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Lending money to friends or family – should you do it?

People watching sunset

What would you do if a family member asked to borrow money – besides the less painful option of beating yourself over the head with a fence paling? You want to help, but you’re right to be wary.

It’s a difficult subject that despite everyone’s best intentions, often ends in tears.

You’ve worked hard, saved for retirement, paid off your home and raised your kids. You’re sitting on a nice little nest egg and expect life to be cushy. Here it comes:

  • your teenager wants to buy a car,

  • your kidult needs help getting into a first home,

  • a sibling has a brilliant start-up business idea,

  • your between-jobs best friend is struggling to make mortgage repayments.

Let’s say you agree, now what? Can you be certain you’ll see your money again? How do you preserve the relationship? Where will the money come from: Savings? Superannuation?

Stop right there!

You really should speak with your financial adviser, after all, whether you’re retired or still working, your financial strategy may be disrupted.

If you’re working, taking money from savings may adversely affect your investments or other plans, such as your annual holiday. If you’re retired, withdrawals from super or pension accounts may impact your income stream and how long your income will last.

After speaking with your adviser, if you decide to go ahead with the loan, it’s recommended that you draft a legal agreement. It should cover the following:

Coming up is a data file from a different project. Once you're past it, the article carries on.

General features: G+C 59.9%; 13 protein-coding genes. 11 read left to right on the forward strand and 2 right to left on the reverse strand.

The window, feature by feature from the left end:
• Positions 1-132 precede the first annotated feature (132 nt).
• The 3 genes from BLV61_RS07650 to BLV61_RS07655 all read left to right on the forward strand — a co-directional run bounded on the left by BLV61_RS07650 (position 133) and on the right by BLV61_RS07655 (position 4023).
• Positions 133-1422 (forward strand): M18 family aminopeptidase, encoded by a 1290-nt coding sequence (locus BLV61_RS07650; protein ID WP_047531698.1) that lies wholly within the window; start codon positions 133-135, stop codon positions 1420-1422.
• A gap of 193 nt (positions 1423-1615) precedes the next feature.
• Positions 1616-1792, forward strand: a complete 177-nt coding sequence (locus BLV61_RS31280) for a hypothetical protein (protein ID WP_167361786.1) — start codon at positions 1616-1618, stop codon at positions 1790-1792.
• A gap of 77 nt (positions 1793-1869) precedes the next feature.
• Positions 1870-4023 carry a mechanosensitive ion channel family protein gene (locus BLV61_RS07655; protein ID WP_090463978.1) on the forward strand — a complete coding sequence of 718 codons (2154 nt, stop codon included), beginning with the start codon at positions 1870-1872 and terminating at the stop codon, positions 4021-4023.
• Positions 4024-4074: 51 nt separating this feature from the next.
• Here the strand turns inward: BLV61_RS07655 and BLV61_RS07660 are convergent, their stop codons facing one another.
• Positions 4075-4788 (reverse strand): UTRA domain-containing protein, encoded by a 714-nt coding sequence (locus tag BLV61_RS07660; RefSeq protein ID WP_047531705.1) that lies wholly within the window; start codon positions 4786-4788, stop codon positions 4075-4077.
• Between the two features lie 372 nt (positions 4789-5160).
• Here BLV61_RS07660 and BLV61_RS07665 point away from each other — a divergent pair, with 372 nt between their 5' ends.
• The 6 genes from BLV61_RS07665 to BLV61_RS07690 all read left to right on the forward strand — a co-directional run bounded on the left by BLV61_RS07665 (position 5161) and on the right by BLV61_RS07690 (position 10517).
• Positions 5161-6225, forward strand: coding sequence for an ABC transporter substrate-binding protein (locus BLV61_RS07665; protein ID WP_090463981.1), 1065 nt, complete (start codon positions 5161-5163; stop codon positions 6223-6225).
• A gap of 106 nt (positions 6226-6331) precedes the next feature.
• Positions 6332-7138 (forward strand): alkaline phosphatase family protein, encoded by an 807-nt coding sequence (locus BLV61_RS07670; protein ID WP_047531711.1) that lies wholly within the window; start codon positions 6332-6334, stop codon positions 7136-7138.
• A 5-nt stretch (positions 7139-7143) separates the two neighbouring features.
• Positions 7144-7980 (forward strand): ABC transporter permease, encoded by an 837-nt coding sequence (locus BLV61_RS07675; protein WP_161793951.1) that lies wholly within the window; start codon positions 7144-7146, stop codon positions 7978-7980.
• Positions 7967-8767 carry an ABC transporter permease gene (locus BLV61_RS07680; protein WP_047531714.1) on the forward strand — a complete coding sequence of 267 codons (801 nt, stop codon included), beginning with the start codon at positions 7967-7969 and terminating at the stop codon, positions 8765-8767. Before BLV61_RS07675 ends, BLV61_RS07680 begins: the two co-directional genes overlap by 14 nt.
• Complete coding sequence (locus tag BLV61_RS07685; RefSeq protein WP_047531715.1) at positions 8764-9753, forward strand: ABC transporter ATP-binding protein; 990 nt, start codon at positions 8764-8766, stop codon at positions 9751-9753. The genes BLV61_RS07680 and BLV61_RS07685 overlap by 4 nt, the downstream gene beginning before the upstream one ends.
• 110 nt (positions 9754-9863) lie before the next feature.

• the loan amount,

  • by when it should be fully repaid,

  • how/when repayments will be made - instalments, lump sum, etc.,

  • whether interest is charged and, if so, how much,

  • what happens if the borrower’s situation changes through unemployment, divorce/separation, etc.

  • action taken if terms are not met.

Both lender and borrower agree to the terms, and once it has been checked by a legal professional, each party signs.

Other options

If you are reluctant to lend the money but still want to help, there are some alternatives but they also have their pitfalls.

Co-borrowing means the money is borrowed from a financial institution and both of you sign. If either party fails to meet their share of the loan, the other is responsible for repaying the full amount.

Guarantor allows your friend/family member to borrow the money themselves. You sign as guarantor meaning you are legally responsible for repaying the entire loan if payments are not made.

Gifting means you give the money to the borrower. If you’re receiving Centrelink benefits, gift amounts are limited and benefits may be affected. You must seek advice from your adviser and/or Centrelink.

These options may also impact your credit rating and your future borrowing eligibility. Additionally, if you forgive a loan, Centrelink may treat it as a gift and assess you accordingly.

It might seem distasteful, but you must consider your own position carefully. Seek professional advice and take steps to protect yourself.

Remember: “reality” television courtroom shows wouldn’t exist if people didn’t borrow money from one another!


Australian Government Human Services website “Gifting”


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